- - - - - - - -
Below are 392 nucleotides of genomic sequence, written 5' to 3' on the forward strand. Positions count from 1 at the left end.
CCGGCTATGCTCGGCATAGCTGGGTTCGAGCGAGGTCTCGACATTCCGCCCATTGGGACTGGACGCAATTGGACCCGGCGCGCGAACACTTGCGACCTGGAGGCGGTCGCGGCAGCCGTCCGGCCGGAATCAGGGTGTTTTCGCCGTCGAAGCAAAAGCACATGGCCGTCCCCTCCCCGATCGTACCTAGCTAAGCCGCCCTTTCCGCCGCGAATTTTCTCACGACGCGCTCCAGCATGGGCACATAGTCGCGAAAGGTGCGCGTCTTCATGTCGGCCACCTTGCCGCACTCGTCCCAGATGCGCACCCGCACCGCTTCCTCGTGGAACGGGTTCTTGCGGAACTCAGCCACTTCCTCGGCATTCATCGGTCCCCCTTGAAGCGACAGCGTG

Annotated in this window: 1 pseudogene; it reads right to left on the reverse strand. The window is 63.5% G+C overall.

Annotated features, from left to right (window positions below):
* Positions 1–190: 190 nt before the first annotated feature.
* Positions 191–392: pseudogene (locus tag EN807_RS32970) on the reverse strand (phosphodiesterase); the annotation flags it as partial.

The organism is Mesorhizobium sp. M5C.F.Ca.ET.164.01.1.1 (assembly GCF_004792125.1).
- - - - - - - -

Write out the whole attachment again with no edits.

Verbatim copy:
Below are 392 nucleotides of genomic sequence, written 5' to 3' on the forward strand. Positions count from 1 at the left end.
CCGGCTATGCTCGGCATAGCTGGGTTCGAGCGAGGTCTCGACATTCCGCCCATTGGGACTGGACGCAATTGGACCCGGCGCGCGAACACTTGCGACCTGGAGGCGGTCGCGGCAGCCGTCCGGCCGGAATCAGGGTGTTTTCGCCGTCGAAGCAAAAGCACATGGCCGTCCCCTCCCCGATCGTACCTAGCTAAGCCGCCCTTTCCGCCGCGAATTTTCTCACGACGCGCTCCAGCATGGGCACATAGTCGCGAAAGGTGCGCGTCTTCATGTCGGCCACCTTGCCGCACTCGTCCCAGATGCGCACCCGCACCGCTTCCTCGTGGAACGGGTTCTTGCGGAACTCAGCCACTTCCTCGGCATTCATCGGTCCCCCTTGAAGCGACAGCGTG

Annotated in this window: 1 pseudogene; it reads right to left on the reverse strand. The window is 63.5% G+C overall.

Annotated features, from left to right (window positions below):
* Positions 1–190: 190 nt before the first annotated feature.
* Positions 191–392: pseudogene (locus tag EN807_RS32970) on the reverse strand (phosphodiesterase); the annotation flags it as partial.

The organism is Mesorhizobium sp. M5C.F.Ca.ET.164.01.1.1 (assembly GCF_004792125.1).